A Future-Proof Malta: a progressive Economic Vision

The economic record of the post-2013 Labour administration is very impressive. An economy that had been mired in the bottom-half of the EU league table, ended becoming a dynamo that closed the large gaps in GDP per capita and in employment rates in a matter of a few years. An economy dependent on tourism and trade, instead of crushing in the face of a pandemic that decimated travel, ended up adding more workers. Germany with its extensive social welfare system saw the proportion of its population in severe material deprivation rise from 2.6% in 2019 to 7.2% in 2020, while in Malta the proportion fell from 3.6% to 3.3%.

The secret of this success lies in the string of reforms that Labour cabinets have put through. But equally important is the forward-looking progressive agenda that has characterised the Labour Party in recent years. In this light, the publication of “Malta’s Economic Vision: A Future-Proof Malta” is a welcome confirmation that this agenda is set to continue and to widen further.

The sub-title of this document, “A nation of courage, compassion and achievement”, sets the stage for a completely different take to economic policy. This is not the typical economic vision document published by Maltese political parties, with the usual wishlist of “new” economic sectors that are supposed to be pulled out of thin air. Instead it is a clear exposition of 5 guiding principles that will frame economic policymaking in the coming years.

The sub-title of this document, “A nation of courage, compassion and achievement”, sets the stage for a completely different take to economic policy.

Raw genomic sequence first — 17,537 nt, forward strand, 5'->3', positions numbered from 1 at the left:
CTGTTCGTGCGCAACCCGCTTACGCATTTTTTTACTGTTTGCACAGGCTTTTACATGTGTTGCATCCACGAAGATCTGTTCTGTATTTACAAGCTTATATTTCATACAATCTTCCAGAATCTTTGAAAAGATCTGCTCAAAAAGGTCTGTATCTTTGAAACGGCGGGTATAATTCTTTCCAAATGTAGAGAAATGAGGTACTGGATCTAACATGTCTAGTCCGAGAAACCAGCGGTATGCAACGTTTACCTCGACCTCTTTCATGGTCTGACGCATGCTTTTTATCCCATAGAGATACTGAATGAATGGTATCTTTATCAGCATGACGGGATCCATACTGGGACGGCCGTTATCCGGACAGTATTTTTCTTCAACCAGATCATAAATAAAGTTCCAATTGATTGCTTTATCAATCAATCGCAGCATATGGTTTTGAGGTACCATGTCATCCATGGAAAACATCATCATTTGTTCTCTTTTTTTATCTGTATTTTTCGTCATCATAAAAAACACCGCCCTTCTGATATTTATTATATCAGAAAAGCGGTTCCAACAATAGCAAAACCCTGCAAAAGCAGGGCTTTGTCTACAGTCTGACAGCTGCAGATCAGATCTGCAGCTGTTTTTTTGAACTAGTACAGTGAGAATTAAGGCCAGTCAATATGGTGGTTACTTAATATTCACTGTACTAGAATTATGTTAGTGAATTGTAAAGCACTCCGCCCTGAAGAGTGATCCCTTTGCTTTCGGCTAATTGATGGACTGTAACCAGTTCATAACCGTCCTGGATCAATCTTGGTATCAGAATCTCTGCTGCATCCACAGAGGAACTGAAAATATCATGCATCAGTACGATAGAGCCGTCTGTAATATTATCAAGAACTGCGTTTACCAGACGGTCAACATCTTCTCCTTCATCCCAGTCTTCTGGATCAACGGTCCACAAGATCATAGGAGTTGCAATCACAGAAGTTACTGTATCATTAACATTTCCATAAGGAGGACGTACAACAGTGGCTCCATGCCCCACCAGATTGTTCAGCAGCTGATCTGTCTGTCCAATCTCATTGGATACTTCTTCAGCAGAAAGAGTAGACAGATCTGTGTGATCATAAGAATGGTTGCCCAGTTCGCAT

Maltese politicians tend to have a “Soviet” or “Gaullist” industrial policy frame of mind, whereby they fantasize that they have an aptitude to pick winning sectors. Most economists will point out that a successful modern industrial policy is anything but this. In fact, it is based on 5 concepts:

  • Industrial policy is a state of mind intended to foster a climate of cooperation between government and the private sector; it should follow markets instead of trying to lead them; focus on creating positive spill-overs rather than just hand out financial incentives.
  • It has to focus to push firms from continuing to invest just where they were successful and in old technologies.
  • Industrial policy needs to favour competition and create new comparative advantages.
  • Governments should intervene only where society has a long-term interest.
  • Industrial policy cannot be isolated, but has to be systemic, driven by “beyond-GDP” goals, and focus on building capabilities.

The Economic Vision presented by the Maltese Government is a prime example of this new philosophy. In fact, the 5 main pillars of this vision are 1) Sustainable economic growth geared towards quality-of-life improvements and increased resilience; 2) High quality infrastructure and investment; 3) Education and employment; 4) Environment; 5) High standards of accountability, governance and rule of law.

The Malta Economic Vision 2031 aims to re-dimension the country’s economic model towards inclusive and sustainable growth for the long-term by redefining the measures of success; sustaining and supporting investment as a key driver; safeguarding and enhancing competitiveness; improving productivity by leveraging Digital; strengthening economic sectors and developing new clusters and niches; and investing in research and innovation.